Malcolm X and Thurgood Marshall are both critical figures in the Civil Rights Movement of the 1960s. This history research article focuses on these two individuals and how they adopted opposite ideological views regarding the future of blacks in America.
Malcolm X & Thurgood Marshall: Background information
Malcolm X and Thurgood Marshall were two of the most important figures of the Civil Rights Movement between 1960 and 1965. These two individuals represented opposite ends of the ideological spectrum in terms of their strategies toward achieving civil rights for African Americans (through social activism). While Malcolm X viewed radical black separatism as the ideal method of achieving rights for the African American population during this time of terrible oppression and subjugation, Thurgood Marshall instead worked within the established legal system to help civil rights leaders achieve their goals. Both men had valid intellectual and philosophical reasons for their disparate tactics in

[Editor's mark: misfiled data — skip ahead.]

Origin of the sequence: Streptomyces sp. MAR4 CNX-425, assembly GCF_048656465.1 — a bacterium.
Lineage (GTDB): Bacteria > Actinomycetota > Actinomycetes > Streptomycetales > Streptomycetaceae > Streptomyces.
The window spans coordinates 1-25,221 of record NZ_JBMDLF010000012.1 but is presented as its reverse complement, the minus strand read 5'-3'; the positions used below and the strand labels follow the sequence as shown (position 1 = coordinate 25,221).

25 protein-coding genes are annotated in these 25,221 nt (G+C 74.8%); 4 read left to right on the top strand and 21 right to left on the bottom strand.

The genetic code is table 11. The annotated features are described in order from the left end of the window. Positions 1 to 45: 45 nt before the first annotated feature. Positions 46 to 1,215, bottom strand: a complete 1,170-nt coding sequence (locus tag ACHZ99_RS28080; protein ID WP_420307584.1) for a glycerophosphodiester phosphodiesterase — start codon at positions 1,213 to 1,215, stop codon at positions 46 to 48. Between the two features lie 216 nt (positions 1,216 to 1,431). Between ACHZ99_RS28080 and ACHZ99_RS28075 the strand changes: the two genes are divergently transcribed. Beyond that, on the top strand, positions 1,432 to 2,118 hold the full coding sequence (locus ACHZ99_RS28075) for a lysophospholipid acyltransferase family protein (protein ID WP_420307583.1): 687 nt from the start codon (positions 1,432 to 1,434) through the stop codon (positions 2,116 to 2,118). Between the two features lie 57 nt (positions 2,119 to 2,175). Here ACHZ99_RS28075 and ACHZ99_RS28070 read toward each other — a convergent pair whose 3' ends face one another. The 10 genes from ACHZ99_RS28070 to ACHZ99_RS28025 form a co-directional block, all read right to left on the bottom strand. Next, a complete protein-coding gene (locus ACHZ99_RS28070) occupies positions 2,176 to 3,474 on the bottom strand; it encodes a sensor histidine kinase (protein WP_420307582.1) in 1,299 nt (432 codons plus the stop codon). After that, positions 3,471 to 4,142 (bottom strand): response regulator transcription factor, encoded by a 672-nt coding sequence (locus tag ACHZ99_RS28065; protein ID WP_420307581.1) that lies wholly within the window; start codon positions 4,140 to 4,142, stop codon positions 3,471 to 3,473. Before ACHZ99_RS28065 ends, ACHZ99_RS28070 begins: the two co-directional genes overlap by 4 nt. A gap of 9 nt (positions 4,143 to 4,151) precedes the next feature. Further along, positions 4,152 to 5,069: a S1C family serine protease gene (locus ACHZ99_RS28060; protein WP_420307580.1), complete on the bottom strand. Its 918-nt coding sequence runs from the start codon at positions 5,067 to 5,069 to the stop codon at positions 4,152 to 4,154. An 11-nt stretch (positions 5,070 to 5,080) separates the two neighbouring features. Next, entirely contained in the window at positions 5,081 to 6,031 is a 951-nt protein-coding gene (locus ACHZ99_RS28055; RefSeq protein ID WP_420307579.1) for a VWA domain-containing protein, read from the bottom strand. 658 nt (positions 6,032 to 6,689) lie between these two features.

Both men had valid intellectual and philosophical reasons for their disparate tactics in achievement of civil rights, and it is important to understand the differences between their approaches and the reasons each man had for coming to such opposite conclusions in terms of their preferred methods in terms of working towards freedom from oppression for African Americans. Regardless of the discrepancies between their approaches, both men are important figures in the history of the Civil Rights movement and a detailed understanding of their motivations and actions is essential to a proper understanding of this significant period in American history.
Historical background: Malcolm X